Mitochondrial envy

Just think if Dr. Freud were alive today.

He’d be studying mitochondrial envy.

After all, the sperm have no mitochondria. Only the egg has mitochondria, so the mitochondria are matrilineal, from the mother only. And it is from mother to daughter to daughter that they are handed down.

I have a photograph of my mother’s mother’s mother. Mary Robbins White. She is looking straight at the camera, no smile, serious. Her thoughts are contained, her eyes give nothing away. I have photographs of my mother’s mother, my mother, me and my daughter, all with the same expression. On guard.

The mitochondria are the powerhouses of the cells as well. They may have been a separate cell that moved in and made a deal with a larger cell: you take care of me and I will power you. An exchange. A bargain. A treaty. Sounds like a sensible female move to me.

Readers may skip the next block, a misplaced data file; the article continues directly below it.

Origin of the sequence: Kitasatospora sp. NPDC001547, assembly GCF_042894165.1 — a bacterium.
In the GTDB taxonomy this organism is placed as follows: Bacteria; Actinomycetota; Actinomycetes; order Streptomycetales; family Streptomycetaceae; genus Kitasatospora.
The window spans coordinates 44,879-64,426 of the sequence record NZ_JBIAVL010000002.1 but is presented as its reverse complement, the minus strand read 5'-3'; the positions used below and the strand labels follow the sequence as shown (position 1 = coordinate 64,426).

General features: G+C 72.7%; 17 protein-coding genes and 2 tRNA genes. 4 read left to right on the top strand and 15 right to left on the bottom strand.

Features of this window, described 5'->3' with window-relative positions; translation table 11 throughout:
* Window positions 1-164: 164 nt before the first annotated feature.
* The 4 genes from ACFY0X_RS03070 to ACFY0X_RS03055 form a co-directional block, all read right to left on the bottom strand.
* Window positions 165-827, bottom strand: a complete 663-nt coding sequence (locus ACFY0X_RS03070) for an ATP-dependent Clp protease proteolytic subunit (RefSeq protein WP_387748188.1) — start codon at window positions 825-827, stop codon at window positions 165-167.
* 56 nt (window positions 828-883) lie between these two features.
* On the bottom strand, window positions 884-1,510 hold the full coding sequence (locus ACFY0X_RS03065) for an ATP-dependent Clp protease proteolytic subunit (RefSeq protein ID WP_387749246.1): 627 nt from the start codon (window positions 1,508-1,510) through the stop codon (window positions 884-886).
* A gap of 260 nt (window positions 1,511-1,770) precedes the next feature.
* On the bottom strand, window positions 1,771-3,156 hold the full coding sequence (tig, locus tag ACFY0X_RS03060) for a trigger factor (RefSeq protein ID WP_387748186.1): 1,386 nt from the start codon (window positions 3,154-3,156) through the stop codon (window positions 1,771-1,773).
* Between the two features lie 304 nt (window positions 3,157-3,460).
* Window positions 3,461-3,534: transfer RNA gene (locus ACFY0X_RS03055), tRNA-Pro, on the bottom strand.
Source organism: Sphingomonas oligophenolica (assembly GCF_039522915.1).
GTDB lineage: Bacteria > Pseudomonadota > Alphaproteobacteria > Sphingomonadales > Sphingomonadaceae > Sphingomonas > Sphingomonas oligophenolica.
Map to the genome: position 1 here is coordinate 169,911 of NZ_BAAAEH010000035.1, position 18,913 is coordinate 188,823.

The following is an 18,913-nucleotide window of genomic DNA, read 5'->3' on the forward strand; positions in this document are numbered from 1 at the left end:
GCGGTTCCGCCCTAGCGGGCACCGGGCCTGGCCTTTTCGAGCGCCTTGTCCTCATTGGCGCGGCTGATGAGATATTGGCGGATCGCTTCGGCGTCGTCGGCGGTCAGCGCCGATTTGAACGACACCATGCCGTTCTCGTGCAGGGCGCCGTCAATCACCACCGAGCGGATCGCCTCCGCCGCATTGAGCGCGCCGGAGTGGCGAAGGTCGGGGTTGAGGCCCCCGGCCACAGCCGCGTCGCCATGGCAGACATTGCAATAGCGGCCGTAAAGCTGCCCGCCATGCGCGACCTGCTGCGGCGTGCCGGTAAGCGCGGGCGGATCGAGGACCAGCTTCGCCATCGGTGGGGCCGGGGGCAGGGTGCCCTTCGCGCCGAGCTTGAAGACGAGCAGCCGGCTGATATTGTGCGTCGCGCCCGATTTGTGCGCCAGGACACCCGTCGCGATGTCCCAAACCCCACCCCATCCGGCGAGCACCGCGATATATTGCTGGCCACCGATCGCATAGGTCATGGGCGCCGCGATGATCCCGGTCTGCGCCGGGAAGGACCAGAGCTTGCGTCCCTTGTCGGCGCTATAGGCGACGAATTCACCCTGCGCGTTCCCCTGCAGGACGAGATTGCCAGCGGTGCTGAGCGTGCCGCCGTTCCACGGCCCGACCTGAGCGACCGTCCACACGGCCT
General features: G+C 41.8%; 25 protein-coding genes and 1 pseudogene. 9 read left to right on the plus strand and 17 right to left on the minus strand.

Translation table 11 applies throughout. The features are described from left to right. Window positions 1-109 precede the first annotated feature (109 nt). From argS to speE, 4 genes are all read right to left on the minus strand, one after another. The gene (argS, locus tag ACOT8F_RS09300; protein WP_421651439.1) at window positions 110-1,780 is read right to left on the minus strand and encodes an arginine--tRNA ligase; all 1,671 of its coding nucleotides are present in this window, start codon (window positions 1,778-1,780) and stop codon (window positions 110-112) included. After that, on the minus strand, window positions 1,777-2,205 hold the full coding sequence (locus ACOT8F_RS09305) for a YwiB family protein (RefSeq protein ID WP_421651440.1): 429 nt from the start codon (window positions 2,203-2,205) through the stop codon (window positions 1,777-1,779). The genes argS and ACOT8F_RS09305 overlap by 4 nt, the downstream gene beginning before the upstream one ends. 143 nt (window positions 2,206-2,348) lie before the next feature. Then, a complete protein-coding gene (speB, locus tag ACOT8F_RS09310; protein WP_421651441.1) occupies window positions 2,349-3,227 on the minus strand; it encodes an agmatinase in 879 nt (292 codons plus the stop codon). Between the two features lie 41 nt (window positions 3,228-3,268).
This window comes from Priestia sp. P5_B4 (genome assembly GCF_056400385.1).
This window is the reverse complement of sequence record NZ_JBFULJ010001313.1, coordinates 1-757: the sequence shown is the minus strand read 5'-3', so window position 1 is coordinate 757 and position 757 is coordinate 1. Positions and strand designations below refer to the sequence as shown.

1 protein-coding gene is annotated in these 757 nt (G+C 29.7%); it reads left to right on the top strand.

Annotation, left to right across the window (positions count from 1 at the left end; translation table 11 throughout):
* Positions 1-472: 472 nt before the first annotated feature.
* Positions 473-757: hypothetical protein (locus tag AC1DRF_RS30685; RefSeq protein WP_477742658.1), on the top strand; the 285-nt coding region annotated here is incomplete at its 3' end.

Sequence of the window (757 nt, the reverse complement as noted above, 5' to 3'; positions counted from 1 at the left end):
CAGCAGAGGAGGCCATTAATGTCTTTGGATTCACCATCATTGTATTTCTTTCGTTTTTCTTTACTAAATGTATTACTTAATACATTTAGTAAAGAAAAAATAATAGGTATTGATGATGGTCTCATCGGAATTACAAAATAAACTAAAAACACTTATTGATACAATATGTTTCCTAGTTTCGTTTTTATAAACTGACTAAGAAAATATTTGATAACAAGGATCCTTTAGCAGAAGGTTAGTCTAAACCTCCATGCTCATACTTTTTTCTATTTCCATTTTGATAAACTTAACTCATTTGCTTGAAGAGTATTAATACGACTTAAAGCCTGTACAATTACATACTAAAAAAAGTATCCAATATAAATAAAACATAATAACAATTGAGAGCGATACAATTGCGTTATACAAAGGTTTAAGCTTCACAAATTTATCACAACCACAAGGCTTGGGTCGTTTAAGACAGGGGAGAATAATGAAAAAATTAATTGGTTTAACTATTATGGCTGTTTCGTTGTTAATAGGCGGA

My son has my mitochondria. His children, if he has them, will have his wife’s mitochondria. I think he has chosen well. I like her very much. I hope to see grandchildren.

Perhaps mitochondria are the magic that early hominoids worship when they make the earth figurine, the stone figure with generous breasts and belly and hips. The nurturer, the fecund mother, the destroying hungry mother who swallows her children and will not let them go.

I am reading Joseph Campbell, Myths to Live By, 1972. I wonder what he would say about the matrilineal mitochondria, the second set of genetic material in each cell, the part that comes from the mother only. I think he would be fascinated and he would be writing another book.